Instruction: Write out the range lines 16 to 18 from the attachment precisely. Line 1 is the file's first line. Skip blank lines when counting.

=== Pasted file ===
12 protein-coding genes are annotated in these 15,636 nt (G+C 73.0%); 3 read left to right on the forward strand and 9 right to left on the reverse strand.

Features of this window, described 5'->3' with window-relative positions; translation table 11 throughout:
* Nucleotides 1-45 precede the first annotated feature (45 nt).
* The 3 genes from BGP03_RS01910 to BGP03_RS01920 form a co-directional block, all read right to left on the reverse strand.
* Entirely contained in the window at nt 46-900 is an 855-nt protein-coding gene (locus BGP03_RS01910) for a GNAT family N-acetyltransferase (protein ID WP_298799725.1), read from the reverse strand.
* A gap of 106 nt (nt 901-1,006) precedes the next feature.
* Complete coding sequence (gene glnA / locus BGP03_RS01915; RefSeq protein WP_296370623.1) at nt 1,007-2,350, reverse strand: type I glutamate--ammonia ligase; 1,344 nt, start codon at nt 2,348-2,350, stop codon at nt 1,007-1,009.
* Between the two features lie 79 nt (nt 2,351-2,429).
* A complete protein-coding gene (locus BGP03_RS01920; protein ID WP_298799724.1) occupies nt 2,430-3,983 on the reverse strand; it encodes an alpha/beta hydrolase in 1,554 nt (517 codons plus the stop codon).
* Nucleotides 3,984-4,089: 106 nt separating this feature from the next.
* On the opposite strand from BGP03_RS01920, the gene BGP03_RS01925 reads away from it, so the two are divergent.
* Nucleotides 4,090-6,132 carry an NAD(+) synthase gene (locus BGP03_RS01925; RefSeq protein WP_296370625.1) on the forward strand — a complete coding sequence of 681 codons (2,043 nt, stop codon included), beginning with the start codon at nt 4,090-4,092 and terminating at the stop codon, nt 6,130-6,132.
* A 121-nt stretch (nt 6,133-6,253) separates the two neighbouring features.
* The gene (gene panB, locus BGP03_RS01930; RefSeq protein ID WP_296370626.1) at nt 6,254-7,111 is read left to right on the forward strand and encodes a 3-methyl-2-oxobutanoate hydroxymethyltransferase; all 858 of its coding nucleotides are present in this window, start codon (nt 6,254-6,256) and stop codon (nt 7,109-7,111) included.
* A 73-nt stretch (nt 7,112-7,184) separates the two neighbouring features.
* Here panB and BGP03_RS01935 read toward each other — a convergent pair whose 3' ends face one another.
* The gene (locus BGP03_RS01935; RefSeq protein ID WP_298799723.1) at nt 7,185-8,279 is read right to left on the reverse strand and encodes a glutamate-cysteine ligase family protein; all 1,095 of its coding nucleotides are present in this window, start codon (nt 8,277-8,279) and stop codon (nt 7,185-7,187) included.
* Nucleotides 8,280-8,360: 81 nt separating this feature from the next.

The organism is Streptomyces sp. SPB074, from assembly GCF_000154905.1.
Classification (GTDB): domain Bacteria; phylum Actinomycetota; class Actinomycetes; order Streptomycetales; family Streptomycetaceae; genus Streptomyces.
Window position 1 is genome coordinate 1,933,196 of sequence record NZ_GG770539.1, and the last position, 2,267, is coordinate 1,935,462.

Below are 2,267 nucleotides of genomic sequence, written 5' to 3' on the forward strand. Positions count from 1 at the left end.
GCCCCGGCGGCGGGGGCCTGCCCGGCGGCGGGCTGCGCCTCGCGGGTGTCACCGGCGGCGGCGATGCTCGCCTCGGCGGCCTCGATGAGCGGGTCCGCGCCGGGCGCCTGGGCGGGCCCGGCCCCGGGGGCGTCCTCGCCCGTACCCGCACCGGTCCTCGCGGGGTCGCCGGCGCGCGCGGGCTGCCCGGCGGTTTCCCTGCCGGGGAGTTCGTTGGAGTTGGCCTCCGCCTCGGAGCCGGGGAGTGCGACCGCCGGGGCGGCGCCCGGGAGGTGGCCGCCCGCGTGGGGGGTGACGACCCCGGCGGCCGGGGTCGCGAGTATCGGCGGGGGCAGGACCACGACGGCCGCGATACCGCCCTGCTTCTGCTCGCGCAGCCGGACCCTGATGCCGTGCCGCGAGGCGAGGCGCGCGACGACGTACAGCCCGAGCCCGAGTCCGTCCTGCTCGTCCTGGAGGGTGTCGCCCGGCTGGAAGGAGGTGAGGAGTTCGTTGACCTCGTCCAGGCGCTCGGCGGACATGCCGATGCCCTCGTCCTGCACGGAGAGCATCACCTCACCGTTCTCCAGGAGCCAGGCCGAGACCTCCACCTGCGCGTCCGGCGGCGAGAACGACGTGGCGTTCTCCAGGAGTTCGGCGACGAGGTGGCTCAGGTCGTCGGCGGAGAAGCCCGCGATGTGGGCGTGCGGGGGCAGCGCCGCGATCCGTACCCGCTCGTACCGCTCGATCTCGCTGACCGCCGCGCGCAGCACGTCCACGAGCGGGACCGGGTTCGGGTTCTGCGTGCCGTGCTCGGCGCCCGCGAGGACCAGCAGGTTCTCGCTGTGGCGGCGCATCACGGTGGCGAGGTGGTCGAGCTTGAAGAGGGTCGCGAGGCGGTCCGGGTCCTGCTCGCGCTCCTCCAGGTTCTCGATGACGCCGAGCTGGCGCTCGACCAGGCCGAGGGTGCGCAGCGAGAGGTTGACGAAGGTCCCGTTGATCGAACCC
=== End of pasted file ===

* Here panB and BGP03_RS01935 read toward each other — a convergent pair whose 3' ends face one another.
* The gene (locus BGP03_RS01935; RefSeq protein ID WP_298799723.1) at nt 7,185-8,279 is read right to left on the reverse strand and encodes a glutamate-cysteine ligase family protein; all 1,095 of its coding nucleotides are present in this window, start codon (nt 8,277-8,279) and stop codon (nt 7,185-7,187) included.
* Nucleotides 8,280-8,360: 81 nt separating this feature from the next.